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Brian Mason announces candidacy for DA of 17th judicial district

The Brighton Blade

By Sean Kennedy

Wednesday, April 24, 2019 at 3:26 pm (Updated: April 24, 3:27 pm)

Attorney Brian Mason announced today that he is running for District Attorney in Colorado’s 17th judicial district, which encompasses Adams and Broomfield counties.  He is seeking the Democratic nomination on the ballot. Mason currently serves as Chief Trial Deputy in the 17th Judicial District Attorney’s Office, a position in which he supervises 25 attorneys in the office and all felony cases.  

Brian Mason, the Chief Trial Deputy in the office of the 17th Judicial District Attorney, is running for District Attorney.

“I really care about this community, I’ve served it for years in the DA’s office,” Mason said. “really care about this county, both these counties... I see this as a new opportunity to make an impact. Mason, who lives in Westminster, has worked in the 17th Judicial District Attorney’s Office after being hired by Don Quick, the DA that preceded the current DA, Dave Young. He’s a proud Colorado native, having grown up in Aurora and Littleton in a military family. The only attorney in his family, Mason left Colorado after high school to attend Kenyon College in Ohio where he majored in political science and performed in an acapella group on campus. Following graduation, he began a career on Capitol Hill, working as an aide in the Clinton white house and later for Pete Stark, a Democratic congressman from California. He returned to Colorado in 2003 to attend the University of Colorado law school, spurred by, he said, a desire to “make a concrete difference” in his own community. And he said it’s that passion to make an impact that has kept him in Colorado – and the DA’s office – so long since then.

“One of the most powerful things about being a district attorney is that we are brought into people's lives in a very intimate way,” Mason said. “And it’s often at the worst times in their lives…I’ve had to hold the hands of family whose kids had been murdered.”

As a longtime employee in the 17th district attorney’s office, Mason said he’s learned from (previous DAs) Quick and Young and would like to make some changes of his own.

Mason cited a few key priorities, including having the DA’s office take a greater, more visible role in the community by standing up for victims of violence and sexual assault, expanding diversion programs and increasing the focus on specialty courts. He also said he supports reform of cash bail, a hot topic in some political circles. “I’m for responsible bail reform,” Mason said, “The purpose of bail is to get people to come back to court, not to keep poor people in jail.”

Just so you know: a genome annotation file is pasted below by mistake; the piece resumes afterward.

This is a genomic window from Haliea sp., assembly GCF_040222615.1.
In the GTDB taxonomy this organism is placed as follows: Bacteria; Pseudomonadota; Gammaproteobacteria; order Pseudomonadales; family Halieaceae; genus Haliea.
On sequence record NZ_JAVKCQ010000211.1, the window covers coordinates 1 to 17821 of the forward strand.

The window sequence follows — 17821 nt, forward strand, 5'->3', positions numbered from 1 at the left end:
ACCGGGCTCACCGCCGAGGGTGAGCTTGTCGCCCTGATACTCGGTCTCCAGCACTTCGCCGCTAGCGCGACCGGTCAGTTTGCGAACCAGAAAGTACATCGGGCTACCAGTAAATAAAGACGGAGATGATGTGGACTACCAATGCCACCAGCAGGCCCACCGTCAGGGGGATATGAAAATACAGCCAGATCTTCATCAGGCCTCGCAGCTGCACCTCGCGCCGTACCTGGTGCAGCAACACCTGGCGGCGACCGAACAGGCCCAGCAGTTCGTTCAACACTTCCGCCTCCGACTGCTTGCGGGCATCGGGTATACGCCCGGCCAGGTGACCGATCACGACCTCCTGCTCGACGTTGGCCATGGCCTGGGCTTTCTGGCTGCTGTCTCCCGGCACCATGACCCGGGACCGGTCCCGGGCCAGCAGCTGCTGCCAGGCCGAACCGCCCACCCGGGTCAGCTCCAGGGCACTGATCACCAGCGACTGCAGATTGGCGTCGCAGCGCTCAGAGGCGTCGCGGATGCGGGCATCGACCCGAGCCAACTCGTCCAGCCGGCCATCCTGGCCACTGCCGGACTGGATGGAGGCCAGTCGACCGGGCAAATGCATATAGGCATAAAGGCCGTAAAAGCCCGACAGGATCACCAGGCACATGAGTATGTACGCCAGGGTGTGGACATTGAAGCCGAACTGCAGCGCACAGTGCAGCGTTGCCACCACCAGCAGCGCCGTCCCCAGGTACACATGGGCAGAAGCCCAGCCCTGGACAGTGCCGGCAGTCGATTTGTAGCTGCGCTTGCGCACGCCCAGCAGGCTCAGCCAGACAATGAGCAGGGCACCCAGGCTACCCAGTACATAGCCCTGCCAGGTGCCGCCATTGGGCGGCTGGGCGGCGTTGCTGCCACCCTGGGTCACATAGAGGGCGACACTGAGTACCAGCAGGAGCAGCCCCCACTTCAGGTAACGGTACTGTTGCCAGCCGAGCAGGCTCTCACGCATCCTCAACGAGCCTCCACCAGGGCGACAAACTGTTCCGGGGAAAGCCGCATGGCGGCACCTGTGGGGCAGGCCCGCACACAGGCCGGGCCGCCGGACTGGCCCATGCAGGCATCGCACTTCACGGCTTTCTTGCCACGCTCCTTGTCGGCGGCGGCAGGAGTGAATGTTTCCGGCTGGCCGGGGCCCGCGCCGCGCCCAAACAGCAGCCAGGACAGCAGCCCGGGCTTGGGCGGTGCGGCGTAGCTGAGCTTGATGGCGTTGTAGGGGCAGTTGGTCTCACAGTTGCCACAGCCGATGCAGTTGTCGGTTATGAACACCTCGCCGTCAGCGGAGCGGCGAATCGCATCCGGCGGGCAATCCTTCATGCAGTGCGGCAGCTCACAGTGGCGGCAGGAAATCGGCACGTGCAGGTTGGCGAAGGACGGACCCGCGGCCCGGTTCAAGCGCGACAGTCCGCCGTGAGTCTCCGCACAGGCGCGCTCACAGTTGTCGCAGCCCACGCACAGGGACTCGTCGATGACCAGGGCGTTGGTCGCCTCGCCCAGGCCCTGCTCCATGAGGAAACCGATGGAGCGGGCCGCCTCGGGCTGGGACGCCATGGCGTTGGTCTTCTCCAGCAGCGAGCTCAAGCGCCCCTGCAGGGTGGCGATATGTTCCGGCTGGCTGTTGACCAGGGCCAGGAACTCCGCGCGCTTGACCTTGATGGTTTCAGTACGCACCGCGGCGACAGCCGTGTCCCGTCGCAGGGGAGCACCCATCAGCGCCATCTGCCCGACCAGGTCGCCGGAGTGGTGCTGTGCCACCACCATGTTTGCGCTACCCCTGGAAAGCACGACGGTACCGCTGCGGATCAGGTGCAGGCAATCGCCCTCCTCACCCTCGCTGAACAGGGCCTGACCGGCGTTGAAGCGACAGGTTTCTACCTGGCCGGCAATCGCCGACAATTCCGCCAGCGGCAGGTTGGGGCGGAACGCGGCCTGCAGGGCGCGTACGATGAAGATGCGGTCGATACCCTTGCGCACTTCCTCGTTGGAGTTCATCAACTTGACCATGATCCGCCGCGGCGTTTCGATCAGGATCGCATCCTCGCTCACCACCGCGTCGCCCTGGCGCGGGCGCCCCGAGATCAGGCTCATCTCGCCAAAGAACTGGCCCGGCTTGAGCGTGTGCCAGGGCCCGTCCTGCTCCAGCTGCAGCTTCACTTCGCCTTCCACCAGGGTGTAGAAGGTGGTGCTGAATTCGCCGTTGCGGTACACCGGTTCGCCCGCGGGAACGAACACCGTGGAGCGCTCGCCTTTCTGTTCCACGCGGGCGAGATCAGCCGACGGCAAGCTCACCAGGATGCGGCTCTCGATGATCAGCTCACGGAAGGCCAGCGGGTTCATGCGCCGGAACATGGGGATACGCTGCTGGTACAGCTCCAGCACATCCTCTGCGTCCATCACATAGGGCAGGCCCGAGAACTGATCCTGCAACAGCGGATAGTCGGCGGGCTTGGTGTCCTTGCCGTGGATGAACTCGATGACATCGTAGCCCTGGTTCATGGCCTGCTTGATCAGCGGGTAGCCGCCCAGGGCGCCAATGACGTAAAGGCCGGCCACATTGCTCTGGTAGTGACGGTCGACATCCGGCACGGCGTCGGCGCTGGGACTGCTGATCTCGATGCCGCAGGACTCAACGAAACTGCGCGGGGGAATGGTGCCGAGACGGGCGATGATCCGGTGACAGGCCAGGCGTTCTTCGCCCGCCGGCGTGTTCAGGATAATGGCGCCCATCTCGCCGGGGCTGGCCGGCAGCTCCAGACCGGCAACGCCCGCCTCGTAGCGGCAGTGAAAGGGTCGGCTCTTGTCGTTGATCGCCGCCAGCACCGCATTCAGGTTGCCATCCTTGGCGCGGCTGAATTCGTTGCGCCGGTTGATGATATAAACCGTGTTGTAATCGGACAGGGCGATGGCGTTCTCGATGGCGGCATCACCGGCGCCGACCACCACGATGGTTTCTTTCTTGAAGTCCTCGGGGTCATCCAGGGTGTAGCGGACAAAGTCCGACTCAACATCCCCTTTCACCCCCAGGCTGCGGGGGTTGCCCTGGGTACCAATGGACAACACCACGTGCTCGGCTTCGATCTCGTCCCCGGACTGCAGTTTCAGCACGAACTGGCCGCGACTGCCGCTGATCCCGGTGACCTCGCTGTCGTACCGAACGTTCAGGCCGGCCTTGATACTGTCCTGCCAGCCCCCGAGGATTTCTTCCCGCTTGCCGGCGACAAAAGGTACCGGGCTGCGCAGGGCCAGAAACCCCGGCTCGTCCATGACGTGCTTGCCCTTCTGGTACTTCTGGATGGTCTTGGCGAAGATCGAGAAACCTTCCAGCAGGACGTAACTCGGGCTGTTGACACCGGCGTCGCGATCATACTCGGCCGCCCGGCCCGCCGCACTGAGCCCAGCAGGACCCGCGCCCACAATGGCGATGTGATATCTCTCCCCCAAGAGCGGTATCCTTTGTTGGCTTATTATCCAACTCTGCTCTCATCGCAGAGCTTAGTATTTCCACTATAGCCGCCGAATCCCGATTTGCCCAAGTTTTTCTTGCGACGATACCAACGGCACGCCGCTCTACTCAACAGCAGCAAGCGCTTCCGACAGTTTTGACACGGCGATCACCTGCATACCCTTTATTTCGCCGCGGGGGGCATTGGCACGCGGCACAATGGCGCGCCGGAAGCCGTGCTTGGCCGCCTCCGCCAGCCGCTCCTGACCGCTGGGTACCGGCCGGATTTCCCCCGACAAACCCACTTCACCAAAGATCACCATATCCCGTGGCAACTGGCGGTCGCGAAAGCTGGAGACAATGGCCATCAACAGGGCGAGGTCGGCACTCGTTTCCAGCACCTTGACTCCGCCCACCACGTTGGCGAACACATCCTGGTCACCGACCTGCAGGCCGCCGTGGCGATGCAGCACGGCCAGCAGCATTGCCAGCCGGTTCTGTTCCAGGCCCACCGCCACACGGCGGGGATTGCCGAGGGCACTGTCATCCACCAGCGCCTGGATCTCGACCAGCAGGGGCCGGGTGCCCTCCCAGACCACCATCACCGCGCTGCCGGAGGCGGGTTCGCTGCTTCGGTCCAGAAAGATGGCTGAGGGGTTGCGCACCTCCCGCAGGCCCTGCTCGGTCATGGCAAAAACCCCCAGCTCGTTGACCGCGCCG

He did not say, however, that he supports ending cash bail entirely, which some activists have called for.

Overall, he said, if elected district attorney, he would focus the culture on “doing the right thing.”

“I believe in empowering my employees to do what’s right in every case,” Mason said. “Do the right thing, at all times, in any case, no matter what.”

But what does that mean? “I try to train my deputies to treat each case individually, that’s both my management style and my belief,” Mason said. “Our job as DAs is not simply to lock people up, but to do the right thing for each person.” Mason gave an example of previous case he had worked to illustrate his policy of “doing the right thing.” “I had a case few years ago where the defendant was drinking with his older sister and her boyfriend. He got agitated and stabbed both of them. Under our sentencing laws, if he had been convicted on top charges, he would have faced up to 46 years in prison... he was 19 or 20. The sister and boyfriend were two of the most gracious victims I have ever met; they didn’t want to see him go to prison for 40 years. I crafted an agreement with his attorney that had him plead guilty, serve 3 years, get out and get treatment for his issues. I took into the victim's wishes, his age and his mental health issues.”

Based on the large amount of support he has received from public figures at the start of his campaign, it would appear Mason’s approach resonates with some in the community. Mason announced his campaign with endorsements from Congressman Ed Perlmutter, Congressman Joe Neguse, a majority of the Adams and Broomfield delegations to the state legislature, a majority of the members of the Adams County commissioners, members of city councils throughout the judicial district, members of law enforcement and community leaders throughout the judicial district.

“Brian Mason is a leader with the highest integrity and I’m proud to endorse his campaign for District Attorney,” said Congressman Ed Perlmutter.  “Brian’s years of service to our community, his passion for helping crime victims, and his commitment to improving the criminal justice system make him the right leader to be the next District Attorney for Adams and Broomfield counties.”

The Brian Mason for District Attorney campaign will host a public campaign kickoff event on Saturday, May 19, 2019 at Westminster Center Park, 4801 W. 92nd Ave in Westminster, CO from 2:00 – 4:00 pm.  For more information, please visit the campaign website at    

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